The Moo2 - and your time depends upon where you are...

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The Moon Follow this link to see a little java program showing how the different phases of the Moon would appear to an observer, when they would be seeing them and what the Moon would be doing. You can also change the location of the observer to get different times of day. Figure 9. The location of the First Quarter Moon allows you to determine when it rises (noon), sets (midnight) and when it is high overhead (6 P.M.). In diagrams like Figure 9, you would first have to put the Moon in the appropriate location relative to the Sun and the Earth for its current phase, then what you see depends upon where on the Earth you are,
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Unformatted text preview: and your time depends upon where you are relative to the Sun. A few basic rules to follow for the Moon-rising-setting problems -1. New Moon is in line with the Sun, so it does everything exactly when the Sun does its stuff - rises at 6 AM, sets at 6 PM, and on the meridian at Noon. 2. Full Moon does everything at opposite times relative to the Sun - rises at 6 PM, sets at 6 AM, and is highest (on the meridian) at Midnight. 3. The Quarter phases are located at a 90 degree angle relative to the Sun. Once you figure these things out, it is pretty easy to figure out what the Moon is doing and when it is doing it....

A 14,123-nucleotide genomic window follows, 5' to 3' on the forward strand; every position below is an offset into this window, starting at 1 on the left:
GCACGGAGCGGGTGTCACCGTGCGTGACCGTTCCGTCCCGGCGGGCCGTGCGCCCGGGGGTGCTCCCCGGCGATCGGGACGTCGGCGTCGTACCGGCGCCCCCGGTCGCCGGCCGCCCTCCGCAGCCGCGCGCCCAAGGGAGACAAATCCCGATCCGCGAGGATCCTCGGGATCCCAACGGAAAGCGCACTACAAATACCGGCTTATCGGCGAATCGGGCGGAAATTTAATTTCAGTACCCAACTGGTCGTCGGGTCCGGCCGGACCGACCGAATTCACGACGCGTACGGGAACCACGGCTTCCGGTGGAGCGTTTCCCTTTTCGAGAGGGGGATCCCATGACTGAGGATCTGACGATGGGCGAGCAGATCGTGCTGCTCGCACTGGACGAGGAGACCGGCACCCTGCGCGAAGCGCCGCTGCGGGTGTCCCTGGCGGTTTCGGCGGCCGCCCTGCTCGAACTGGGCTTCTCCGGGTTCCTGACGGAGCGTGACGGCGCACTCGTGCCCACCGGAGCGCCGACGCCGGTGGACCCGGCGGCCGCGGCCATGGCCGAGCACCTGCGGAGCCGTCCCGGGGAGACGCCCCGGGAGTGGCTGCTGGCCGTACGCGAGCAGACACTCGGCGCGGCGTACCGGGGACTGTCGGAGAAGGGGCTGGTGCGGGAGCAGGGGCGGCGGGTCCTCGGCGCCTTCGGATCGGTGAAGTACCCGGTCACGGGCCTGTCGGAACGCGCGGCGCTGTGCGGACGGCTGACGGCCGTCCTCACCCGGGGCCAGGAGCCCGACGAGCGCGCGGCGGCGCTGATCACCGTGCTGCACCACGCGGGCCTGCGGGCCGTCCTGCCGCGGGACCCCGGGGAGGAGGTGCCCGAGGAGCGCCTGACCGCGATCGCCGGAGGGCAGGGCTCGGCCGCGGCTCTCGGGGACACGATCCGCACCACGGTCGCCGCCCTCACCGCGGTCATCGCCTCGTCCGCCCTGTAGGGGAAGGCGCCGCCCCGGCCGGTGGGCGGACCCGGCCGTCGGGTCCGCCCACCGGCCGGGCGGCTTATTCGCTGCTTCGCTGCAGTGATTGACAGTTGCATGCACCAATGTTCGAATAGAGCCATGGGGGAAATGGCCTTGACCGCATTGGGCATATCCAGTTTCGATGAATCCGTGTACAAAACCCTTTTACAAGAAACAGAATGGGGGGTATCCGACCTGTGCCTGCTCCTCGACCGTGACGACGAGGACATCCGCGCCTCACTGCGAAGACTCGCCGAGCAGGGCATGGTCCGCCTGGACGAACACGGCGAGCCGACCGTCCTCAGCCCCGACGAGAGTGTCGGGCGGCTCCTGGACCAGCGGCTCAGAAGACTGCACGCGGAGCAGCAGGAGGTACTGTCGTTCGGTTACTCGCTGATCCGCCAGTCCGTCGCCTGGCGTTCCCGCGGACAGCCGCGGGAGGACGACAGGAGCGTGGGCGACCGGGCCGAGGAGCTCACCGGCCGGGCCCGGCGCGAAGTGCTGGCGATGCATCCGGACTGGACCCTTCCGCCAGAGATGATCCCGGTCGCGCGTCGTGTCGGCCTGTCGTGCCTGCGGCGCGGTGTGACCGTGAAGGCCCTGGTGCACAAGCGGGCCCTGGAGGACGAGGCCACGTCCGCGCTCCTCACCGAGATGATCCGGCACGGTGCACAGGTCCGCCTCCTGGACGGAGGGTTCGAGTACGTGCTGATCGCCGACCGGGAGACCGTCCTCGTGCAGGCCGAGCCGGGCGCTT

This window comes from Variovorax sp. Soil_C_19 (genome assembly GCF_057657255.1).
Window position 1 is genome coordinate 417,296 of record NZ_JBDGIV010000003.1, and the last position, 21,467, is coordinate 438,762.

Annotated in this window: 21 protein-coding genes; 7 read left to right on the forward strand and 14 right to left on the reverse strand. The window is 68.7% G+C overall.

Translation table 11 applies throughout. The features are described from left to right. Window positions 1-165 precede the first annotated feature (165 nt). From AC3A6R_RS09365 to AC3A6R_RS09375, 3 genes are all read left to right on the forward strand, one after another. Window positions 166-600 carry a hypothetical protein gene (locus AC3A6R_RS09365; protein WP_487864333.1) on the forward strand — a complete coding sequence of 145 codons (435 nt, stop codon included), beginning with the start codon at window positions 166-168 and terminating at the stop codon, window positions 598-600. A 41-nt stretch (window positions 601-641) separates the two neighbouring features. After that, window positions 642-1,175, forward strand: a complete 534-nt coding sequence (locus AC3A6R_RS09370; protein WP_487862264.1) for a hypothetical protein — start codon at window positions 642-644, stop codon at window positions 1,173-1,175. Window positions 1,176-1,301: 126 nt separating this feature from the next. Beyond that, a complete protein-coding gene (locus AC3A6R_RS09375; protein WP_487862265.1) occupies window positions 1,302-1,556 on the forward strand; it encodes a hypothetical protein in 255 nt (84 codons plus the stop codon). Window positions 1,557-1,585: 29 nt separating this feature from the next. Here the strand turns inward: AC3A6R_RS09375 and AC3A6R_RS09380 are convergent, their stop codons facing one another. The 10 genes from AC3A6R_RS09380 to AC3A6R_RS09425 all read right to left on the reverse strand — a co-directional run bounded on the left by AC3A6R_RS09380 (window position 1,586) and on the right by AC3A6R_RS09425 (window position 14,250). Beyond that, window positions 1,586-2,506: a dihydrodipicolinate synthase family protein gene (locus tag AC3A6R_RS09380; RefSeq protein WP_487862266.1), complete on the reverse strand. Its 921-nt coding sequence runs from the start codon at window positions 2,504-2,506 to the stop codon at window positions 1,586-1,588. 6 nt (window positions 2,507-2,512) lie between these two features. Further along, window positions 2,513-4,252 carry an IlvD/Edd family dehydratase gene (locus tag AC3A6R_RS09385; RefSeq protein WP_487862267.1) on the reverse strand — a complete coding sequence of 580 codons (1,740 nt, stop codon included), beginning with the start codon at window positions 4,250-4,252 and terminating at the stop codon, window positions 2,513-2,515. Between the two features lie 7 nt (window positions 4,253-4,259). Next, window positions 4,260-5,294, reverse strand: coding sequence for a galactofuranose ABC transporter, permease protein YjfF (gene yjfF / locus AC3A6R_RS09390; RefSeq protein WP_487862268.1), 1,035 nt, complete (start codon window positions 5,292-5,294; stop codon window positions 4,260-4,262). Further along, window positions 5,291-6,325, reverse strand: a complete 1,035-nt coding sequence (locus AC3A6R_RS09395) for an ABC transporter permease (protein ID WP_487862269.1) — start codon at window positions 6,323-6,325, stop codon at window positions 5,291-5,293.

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This note was uploaded on 12/15/2011 for the course AST AST1002 taught by Professor Emilyhoward during the Fall '10 term at Broward College.

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